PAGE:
Songs of Love, Loss and devotion
“Music is the literature of the heart; it commences where speech ends.”
– Alphonse de Lamartine
Music has been, in the long, murmuring flow of tide and time, a way in which we express that what is felt but to which words alone give scant meaning. From the first psalms of David until the protest songs of today, words and harmony have combined to give hope, vent anger, express our deepest emotions and record the thoughts of time. In the 16th and 17th centuries, after the awakening of unhindered thought through the Renaissance, music and song became much more personal. This new dawn ushered in a great flowering of prose and music which shone a light on aspects of human existence which had for many years been repressed or marginalized. Poetic subjects like love and loss, which had been in use among the highest classes of society in the Middle Ages, came to the fore in all of music. These new strands of expression intertwined with the existing ideas of unwavering devotion to form some of the most powerful and true music of the age.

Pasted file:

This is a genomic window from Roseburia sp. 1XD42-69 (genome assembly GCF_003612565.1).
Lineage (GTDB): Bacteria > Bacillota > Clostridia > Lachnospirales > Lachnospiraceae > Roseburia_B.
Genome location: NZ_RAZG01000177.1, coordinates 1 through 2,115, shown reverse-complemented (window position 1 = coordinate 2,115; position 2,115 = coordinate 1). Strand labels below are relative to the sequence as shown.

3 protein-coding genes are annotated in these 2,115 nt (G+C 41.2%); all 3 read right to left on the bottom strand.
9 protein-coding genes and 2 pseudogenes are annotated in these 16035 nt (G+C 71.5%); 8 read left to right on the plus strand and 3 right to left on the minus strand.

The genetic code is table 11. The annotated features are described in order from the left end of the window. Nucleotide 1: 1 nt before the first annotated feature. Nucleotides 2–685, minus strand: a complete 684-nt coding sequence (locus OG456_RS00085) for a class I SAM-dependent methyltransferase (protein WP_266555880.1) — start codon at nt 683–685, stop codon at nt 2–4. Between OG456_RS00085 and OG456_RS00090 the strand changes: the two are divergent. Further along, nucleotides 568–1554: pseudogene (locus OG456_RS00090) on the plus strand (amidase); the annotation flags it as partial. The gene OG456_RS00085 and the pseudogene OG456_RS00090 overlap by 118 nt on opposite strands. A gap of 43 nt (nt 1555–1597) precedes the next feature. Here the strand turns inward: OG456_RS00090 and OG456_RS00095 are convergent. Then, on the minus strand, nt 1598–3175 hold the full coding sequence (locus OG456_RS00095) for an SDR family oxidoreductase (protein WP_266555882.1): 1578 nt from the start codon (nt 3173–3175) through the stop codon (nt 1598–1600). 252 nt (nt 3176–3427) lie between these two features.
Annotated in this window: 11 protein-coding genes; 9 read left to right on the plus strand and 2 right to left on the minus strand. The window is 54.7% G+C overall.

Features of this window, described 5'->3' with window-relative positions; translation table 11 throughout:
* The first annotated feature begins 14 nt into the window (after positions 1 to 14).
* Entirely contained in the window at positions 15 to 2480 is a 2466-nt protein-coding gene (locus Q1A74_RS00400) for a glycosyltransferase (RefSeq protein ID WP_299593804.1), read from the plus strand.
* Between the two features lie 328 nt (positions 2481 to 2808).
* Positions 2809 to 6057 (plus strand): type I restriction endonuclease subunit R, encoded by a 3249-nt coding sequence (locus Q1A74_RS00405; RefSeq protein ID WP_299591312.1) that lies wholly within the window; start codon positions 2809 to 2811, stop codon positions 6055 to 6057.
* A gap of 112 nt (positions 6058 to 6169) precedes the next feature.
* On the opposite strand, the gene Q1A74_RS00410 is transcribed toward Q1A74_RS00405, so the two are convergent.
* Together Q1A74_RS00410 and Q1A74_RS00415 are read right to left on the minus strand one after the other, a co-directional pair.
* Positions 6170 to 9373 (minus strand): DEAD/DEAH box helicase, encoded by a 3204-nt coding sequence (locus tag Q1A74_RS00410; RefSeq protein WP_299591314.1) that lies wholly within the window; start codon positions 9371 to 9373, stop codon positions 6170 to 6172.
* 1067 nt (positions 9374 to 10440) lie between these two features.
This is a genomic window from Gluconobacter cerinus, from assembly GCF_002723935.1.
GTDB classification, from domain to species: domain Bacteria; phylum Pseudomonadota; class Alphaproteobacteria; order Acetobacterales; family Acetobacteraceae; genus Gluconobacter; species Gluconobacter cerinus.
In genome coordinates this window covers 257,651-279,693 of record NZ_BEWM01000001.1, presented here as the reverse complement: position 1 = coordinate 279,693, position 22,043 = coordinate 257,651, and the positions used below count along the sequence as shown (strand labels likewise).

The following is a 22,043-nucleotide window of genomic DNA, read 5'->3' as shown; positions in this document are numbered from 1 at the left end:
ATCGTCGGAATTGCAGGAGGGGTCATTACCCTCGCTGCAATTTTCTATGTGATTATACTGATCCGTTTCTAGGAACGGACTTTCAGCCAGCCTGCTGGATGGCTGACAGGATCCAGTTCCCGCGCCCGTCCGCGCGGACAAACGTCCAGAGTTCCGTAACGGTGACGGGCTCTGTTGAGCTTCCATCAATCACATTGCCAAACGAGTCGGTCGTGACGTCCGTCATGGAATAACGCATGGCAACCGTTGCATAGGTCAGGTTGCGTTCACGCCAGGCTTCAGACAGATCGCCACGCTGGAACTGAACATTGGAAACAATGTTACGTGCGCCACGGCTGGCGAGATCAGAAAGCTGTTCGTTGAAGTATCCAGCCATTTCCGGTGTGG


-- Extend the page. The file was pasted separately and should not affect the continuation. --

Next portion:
Our program “Songs of Love, Loss and Devotion” brings together the many disparate means of personal expression which were cultivated during the 16th and 17th centuries. From the desolate anguish of Barbara Strozzi’s Che si può fare to the vibrant amorousness of Tarquinio Merula’s Aria sopra la ciaccona, the vast range of emotions which blossomed in the nourishing light of the Renaissance are harmoniously woven together. The idea of personal suffering as a way to redemption, so forcefully brought to the fore by the Reformation, are clearly woven into the English lute songs of John Dowland. The French preoccupation with amorous love are seen in striking relief in the airs de cour of François Richard. The veneration of the earliest texts of devotion in the Psalms of David are given a new and serene fluidity in the settings of Nicolas Vallet. And the myriad expressions of despair, rapturous grief and enveloping love shine through in the songs of Claudio Monteverdi, Giovani Battista Alveri and Giacomo Carissimi. By combining these disparate threads of 17th century perspectives on the melding of faith and emotion, our program offers a peek into the glory which flowered in the humanistic glow of the Renaissance.